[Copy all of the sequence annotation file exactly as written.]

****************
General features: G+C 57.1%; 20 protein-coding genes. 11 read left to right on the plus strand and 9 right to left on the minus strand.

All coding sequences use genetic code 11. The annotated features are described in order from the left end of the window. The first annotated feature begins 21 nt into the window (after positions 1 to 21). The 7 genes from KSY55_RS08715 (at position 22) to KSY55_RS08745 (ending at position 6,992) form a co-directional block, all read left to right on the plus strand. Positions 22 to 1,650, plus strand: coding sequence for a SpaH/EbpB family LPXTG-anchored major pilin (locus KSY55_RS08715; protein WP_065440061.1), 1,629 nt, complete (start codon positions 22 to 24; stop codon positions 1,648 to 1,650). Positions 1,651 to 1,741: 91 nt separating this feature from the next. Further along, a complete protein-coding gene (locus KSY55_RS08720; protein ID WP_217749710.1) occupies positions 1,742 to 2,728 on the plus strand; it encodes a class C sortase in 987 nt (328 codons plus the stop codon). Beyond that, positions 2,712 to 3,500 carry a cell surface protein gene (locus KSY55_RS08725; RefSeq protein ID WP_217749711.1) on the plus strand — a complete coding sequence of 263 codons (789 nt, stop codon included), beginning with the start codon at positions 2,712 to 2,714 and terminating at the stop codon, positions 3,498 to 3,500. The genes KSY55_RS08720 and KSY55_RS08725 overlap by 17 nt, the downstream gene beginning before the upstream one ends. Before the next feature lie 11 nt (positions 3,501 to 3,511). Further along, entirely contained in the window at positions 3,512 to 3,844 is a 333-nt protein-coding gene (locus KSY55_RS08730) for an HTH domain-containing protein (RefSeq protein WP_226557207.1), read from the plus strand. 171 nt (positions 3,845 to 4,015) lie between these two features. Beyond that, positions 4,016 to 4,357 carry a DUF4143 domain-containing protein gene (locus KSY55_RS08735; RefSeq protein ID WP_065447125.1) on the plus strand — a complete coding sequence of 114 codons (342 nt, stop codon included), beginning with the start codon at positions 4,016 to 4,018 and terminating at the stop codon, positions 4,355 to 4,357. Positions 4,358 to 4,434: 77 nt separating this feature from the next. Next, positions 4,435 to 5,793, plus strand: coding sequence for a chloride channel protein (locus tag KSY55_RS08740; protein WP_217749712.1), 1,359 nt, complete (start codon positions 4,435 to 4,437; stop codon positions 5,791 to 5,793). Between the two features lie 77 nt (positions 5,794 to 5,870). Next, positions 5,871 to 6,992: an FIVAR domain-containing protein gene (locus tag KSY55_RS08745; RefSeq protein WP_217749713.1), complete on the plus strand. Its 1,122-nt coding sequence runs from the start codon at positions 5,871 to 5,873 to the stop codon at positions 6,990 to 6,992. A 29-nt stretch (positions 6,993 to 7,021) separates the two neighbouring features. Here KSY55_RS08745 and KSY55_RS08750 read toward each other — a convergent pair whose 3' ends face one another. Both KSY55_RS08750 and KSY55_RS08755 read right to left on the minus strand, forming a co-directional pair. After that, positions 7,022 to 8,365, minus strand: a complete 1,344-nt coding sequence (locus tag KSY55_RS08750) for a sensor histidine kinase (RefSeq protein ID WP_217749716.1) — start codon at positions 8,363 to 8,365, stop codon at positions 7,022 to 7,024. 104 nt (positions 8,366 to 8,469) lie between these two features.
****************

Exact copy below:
General features: G+C 57.1%; 20 protein-coding genes. 11 read left to right on the plus strand and 9 right to left on the minus strand.

All coding sequences use genetic code 11. The annotated features are described in order from the left end of the window. The first annotated feature begins 21 nt into the window (after positions 1 to 21). The 7 genes from KSY55_RS08715 (at position 22) to KSY55_RS08745 (ending at position 6,992) form a co-directional block, all read left to right on the plus strand. Positions 22 to 1,650, plus strand: coding sequence for a SpaH/EbpB family LPXTG-anchored major pilin (locus KSY55_RS08715; protein WP_065440061.1), 1,629 nt, complete (start codon positions 22 to 24; stop codon positions 1,648 to 1,650). Positions 1,651 to 1,741: 91 nt separating this feature from the next. Further along, a complete protein-coding gene (locus KSY55_RS08720; protein ID WP_217749710.1) occupies positions 1,742 to 2,728 on the plus strand; it encodes a class C sortase in 987 nt (328 codons plus the stop codon). Beyond that, positions 2,712 to 3,500 carry a cell surface protein gene (locus KSY55_RS08725; RefSeq protein ID WP_217749711.1) on the plus strand — a complete coding sequence of 263 codons (789 nt, stop codon included), beginning with the start codon at positions 2,712 to 2,714 and terminating at the stop codon, positions 3,498 to 3,500. The genes KSY55_RS08720 and KSY55_RS08725 overlap by 17 nt, the downstream gene beginning before the upstream one ends. Before the next feature lie 11 nt (positions 3,501 to 3,511). Further along, entirely contained in the window at positions 3,512 to 3,844 is a 333-nt protein-coding gene (locus KSY55_RS08730) for an HTH domain-containing protein (RefSeq protein WP_226557207.1), read from the plus strand. 171 nt (positions 3,845 to 4,015) lie between these two features. Beyond that, positions 4,016 to 4,357 carry a DUF4143 domain-containing protein gene (locus KSY55_RS08735; RefSeq protein ID WP_065447125.1) on the plus strand — a complete coding sequence of 114 codons (342 nt, stop codon included), beginning with the start codon at positions 4,016 to 4,018 and terminating at the stop codon, positions 4,355 to 4,357. Positions 4,358 to 4,434: 77 nt separating this feature from the next. Next, positions 4,435 to 5,793, plus strand: coding sequence for a chloride channel protein (locus tag KSY55_RS08740; protein WP_217749712.1), 1,359 nt, complete (start codon positions 4,435 to 4,437; stop codon positions 5,791 to 5,793). Between the two features lie 77 nt (positions 5,794 to 5,870). Next, positions 5,871 to 6,992: an FIVAR domain-containing protein gene (locus tag KSY55_RS08745; RefSeq protein WP_217749713.1), complete on the plus strand. Its 1,122-nt coding sequence runs from the start codon at positions 5,871 to 5,873 to the stop codon at positions 6,990 to 6,992. A 29-nt stretch (positions 6,993 to 7,021) separates the two neighbouring features. Here KSY55_RS08745 and KSY55_RS08750 read toward each other — a convergent pair whose 3' ends face one another. Both KSY55_RS08750 and KSY55_RS08755 read right to left on the minus strand, forming a co-directional pair. After that, positions 7,022 to 8,365, minus strand: a complete 1,344-nt coding sequence (locus tag KSY55_RS08750) for a sensor histidine kinase (RefSeq protein ID WP_217749716.1) — start codon at positions 8,363 to 8,365, stop codon at positions 7,022 to 7,024. 104 nt (positions 8,366 to 8,469) lie between these two features.